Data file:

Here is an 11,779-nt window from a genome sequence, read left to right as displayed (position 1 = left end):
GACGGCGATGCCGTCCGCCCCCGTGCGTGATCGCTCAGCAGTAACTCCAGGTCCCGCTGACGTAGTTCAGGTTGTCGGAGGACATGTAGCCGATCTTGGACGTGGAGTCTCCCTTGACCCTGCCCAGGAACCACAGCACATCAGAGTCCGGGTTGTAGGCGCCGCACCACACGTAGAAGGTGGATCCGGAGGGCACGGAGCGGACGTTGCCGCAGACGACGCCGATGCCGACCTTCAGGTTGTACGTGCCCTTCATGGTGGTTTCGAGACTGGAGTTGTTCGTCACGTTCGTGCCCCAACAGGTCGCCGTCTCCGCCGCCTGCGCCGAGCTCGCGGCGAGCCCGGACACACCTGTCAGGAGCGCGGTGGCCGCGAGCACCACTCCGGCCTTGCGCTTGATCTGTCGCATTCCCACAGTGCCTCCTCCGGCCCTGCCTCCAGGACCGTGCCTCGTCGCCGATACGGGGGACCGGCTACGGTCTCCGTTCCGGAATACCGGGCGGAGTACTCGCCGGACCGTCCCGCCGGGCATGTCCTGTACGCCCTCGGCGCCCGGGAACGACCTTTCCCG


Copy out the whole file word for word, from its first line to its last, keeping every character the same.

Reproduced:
Here is an 11,779-nt window from a genome sequence, read left to right as displayed (position 1 = left end):
GACGGCGATGCCGTCCGCCCCCGTGCGTGATCGCTCAGCAGTAACTCCAGGTCCCGCTGACGTAGTTCAGGTTGTCGGAGGACATGTAGCCGATCTTGGACGTGGAGTCTCCCTTGACCCTGCCCAGGAACCACAGCACATCAGAGTCCGGGTTGTAGGCGCCGCACCACACGTAGAAGGTGGATCCGGAGGGCACGGAGCGGACGTTGCCGCAGACGACGCCGATGCCGACCTTCAGGTTGTACGTGCCCTTCATGGTGGTTTCGAGACTGGAGTTGTTCGTCACGTTCGTGCCCCAACAGGTCGCCGTCTCCGCCGCCTGCGCCGAGCTCGCGGCGAGCCCGGACACACCTGTCAGGAGCGCGGTGGCCGCGAGCACCACTCCGGCCTTGCGCTTGATCTGTCGCATTCCCACAGTGCCTCCTCCGGCCCTGCCTCCAGGACCGTGCCTCGTCGCCGATACGGGGGACCGGCTACGGTCTCCGTTCCGGAATACCGGGCGGAGTACTCGCCGGACCGTCCCGCCGGGCATGTCCTGTACGCCCTCGGCGCCCGGGAACGACCTTTCCCG